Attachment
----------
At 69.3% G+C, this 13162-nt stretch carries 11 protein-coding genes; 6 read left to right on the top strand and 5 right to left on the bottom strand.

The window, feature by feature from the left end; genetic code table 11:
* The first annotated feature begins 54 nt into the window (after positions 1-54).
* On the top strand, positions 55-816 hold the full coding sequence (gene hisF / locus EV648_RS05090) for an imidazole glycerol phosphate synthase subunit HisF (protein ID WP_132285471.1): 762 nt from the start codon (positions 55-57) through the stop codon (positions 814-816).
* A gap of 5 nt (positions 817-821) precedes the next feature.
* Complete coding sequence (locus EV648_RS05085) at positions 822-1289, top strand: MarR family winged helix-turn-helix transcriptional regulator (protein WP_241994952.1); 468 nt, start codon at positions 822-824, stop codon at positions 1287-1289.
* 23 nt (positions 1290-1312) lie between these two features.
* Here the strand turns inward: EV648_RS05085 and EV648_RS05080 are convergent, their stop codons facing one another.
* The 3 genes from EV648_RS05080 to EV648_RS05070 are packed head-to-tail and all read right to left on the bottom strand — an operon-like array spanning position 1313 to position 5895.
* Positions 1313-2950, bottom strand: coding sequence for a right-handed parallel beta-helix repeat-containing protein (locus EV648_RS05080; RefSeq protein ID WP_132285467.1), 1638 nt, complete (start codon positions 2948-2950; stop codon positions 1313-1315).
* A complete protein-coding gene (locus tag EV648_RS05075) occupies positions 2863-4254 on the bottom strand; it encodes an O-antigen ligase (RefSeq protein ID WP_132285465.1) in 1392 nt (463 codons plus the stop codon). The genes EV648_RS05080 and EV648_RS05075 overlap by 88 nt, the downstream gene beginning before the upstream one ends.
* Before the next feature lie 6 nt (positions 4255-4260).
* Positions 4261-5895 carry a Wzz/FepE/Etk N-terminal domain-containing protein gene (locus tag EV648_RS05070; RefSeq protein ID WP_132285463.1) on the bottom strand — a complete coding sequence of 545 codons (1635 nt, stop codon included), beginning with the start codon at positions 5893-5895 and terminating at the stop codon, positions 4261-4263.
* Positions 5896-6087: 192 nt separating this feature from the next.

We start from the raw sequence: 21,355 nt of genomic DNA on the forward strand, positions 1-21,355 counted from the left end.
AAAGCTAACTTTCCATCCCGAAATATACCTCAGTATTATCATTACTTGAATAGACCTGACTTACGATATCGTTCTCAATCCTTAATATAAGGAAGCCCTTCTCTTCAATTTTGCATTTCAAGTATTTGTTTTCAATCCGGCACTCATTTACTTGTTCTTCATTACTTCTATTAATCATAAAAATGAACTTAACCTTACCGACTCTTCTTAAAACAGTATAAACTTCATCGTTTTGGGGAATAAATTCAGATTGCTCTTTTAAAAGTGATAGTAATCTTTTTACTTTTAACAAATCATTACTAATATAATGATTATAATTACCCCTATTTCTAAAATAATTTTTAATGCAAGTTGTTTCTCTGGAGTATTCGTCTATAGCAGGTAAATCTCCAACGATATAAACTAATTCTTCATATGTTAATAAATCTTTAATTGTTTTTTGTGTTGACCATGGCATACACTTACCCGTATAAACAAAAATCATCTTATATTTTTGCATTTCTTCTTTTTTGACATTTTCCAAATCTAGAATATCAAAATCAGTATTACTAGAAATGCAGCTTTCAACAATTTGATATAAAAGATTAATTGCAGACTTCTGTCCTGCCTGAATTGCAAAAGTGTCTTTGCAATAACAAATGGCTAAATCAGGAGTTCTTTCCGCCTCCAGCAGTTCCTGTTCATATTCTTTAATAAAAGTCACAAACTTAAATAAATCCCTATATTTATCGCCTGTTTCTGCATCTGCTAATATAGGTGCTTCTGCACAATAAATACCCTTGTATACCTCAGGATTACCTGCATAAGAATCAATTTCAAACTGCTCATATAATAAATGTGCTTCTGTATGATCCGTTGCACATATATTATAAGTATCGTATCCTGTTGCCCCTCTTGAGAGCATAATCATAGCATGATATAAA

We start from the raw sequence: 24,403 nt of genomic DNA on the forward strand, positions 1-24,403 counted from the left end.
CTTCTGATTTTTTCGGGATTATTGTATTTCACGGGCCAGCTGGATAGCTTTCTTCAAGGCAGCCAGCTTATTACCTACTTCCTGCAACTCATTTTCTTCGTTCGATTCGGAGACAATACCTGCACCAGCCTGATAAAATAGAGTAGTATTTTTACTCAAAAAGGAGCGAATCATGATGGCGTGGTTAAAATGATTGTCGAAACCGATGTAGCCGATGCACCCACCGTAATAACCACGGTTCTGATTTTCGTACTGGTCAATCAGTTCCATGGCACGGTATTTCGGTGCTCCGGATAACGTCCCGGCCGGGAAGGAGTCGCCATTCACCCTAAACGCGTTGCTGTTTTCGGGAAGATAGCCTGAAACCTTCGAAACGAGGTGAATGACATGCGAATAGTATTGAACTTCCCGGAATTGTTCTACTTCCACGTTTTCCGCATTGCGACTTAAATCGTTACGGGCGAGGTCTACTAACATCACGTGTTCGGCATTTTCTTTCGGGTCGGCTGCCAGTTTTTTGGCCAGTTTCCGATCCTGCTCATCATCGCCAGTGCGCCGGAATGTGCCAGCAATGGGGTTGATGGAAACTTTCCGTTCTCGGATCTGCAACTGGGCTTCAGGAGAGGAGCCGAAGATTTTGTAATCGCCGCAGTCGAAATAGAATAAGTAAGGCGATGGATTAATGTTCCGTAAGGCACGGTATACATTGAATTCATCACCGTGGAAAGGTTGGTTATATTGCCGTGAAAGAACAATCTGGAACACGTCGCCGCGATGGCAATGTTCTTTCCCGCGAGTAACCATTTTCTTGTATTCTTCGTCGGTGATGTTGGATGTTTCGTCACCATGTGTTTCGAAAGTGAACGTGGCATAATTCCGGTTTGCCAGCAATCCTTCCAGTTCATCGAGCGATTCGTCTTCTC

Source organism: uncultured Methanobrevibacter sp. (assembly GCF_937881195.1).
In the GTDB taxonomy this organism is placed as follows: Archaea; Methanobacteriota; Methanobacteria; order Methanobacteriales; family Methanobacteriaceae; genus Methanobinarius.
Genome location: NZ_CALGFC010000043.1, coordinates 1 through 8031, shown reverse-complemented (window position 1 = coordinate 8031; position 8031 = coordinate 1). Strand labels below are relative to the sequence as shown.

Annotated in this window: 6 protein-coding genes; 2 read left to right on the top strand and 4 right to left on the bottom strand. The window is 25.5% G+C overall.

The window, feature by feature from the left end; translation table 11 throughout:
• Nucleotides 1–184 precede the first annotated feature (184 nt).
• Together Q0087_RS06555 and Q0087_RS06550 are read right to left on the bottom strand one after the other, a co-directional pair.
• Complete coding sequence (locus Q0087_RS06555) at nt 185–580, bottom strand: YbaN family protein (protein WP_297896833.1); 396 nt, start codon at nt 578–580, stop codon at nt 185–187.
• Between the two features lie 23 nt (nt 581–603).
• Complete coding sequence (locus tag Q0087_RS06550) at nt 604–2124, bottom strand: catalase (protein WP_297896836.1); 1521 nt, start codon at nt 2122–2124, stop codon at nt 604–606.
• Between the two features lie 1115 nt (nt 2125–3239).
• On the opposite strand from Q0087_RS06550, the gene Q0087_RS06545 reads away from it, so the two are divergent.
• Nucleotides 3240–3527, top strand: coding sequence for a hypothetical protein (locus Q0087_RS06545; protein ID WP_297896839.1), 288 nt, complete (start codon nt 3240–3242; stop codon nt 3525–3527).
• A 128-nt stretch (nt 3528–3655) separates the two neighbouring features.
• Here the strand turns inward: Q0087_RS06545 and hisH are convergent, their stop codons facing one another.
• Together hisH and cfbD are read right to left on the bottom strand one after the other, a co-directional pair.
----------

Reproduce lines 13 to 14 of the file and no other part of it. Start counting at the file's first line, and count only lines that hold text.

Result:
* Positions 4261-5895 carry a Wzz/FepE/Etk N-terminal domain-containing protein gene (locus tag EV648_RS05070; RefSeq protein ID WP_132285463.1) on the bottom strand — a complete coding sequence of 545 codons (1635 nt, stop codon included), beginning with the start codon at positions 5893-5895 and terminating at the stop codon, positions 4261-4263.
* Positions 5896-6087: 192 nt separating this feature from the next.